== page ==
Throughout the clerkship process, I (Jay) have found that I was always encouraged to identify and reflect on what my strengths are, as well as the personal experiences which have helped me to develop these strengths. The key to developing a strong application is to link your strength very clearly to a life experience. In a climate where law students are constantly seeking self-improvement and looking to the next best thing, it can feel odd taking the time to sit back and actually acknowledge what we’re good at.

Your strengths don’t need to come from legal experiences, in fact it's usually more interesting if it didn't. Consider different contexts where you have demonstrated qualities such as:

For example, a strength that Renee always shares in her clerkship interviews is ‘resilience’ as she draws upon her experience migrating to Australia by herself for Year 12, where she completed VCE in 1 year instead of the 2 years generally required for students. It might be a good idea to list out all the formative experiences in your life and think deeply about how they have changed you or how you reacted in those situations to produce a good outcome.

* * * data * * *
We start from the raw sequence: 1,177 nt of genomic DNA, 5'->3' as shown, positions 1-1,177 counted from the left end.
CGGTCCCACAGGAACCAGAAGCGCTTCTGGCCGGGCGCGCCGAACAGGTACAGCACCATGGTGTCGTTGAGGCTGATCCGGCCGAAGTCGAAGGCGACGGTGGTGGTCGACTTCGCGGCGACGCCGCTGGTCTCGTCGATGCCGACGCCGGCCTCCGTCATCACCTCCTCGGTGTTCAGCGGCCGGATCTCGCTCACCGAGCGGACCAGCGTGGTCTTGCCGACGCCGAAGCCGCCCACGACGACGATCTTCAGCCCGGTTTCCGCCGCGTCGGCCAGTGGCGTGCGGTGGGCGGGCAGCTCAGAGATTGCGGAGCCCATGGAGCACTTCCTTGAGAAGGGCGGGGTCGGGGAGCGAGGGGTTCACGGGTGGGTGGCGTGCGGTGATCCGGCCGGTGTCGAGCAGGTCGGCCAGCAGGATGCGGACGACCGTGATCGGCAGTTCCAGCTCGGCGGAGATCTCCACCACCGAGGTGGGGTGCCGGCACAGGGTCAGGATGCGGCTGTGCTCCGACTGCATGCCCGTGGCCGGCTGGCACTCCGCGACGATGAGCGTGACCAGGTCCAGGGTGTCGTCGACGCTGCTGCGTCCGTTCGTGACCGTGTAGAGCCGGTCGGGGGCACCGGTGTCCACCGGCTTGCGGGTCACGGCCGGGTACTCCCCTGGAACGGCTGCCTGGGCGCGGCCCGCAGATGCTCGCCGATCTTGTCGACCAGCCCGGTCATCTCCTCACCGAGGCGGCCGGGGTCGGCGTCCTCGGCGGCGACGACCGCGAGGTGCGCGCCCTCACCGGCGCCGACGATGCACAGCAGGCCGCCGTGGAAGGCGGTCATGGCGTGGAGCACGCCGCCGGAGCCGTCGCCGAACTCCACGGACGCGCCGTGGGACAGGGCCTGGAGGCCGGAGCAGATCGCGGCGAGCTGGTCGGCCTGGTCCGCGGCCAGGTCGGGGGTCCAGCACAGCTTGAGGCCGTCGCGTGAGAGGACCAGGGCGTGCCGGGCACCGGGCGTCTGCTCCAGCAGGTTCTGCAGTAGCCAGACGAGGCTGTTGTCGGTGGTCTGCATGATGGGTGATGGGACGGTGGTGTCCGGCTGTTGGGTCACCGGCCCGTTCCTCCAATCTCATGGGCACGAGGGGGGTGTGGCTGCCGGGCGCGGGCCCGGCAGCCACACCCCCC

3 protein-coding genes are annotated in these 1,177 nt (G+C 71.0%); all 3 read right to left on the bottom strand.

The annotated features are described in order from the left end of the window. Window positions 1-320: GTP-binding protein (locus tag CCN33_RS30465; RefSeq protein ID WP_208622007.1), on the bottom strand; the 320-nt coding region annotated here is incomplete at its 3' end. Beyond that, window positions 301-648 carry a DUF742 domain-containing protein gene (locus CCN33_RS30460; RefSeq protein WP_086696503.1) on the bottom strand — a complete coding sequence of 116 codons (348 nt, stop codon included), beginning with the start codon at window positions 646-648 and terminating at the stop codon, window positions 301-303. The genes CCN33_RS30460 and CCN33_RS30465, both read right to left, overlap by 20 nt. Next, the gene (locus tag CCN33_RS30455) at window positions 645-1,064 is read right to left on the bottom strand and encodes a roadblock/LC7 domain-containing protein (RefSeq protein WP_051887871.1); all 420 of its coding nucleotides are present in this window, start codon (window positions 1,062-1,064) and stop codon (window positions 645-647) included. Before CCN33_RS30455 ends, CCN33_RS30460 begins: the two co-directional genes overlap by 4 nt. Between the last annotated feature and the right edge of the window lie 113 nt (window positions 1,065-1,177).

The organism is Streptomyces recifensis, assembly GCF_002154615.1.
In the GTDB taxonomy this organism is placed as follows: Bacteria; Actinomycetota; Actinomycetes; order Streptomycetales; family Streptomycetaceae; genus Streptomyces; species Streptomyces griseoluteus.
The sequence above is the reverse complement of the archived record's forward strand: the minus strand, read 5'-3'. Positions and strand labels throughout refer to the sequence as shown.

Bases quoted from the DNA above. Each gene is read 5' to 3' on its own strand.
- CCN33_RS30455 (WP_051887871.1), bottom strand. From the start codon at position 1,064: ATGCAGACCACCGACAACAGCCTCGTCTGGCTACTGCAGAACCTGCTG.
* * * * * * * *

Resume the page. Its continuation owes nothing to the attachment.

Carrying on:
If you’re still short on ideas, as I certainly was, it could be helpful to do personality quizzes or tests such as the Myer Briggs. I used my Myer Briggs personality type to get ideas on what my individual strengths may be, and I then reflected upon whether I had demonstrated any of these strengths through my personal experiences.

Based on these strengths, you can then craft a strong narrative throughout your application process:

This strategy enables you to seamlessly integrate your resume, cover letter, and other application documents into a cohesive story, creating a narrative that is credible and consistent. Because it reads more like a narrative, it will enable the HR rep to actually enjoy the experience of perusing your application documents. The end-product is a more compelling and interesting clerkship application, which is much more powerful than disjointed documents that are singularly impressive but don’t necessarily support, or point to, each another.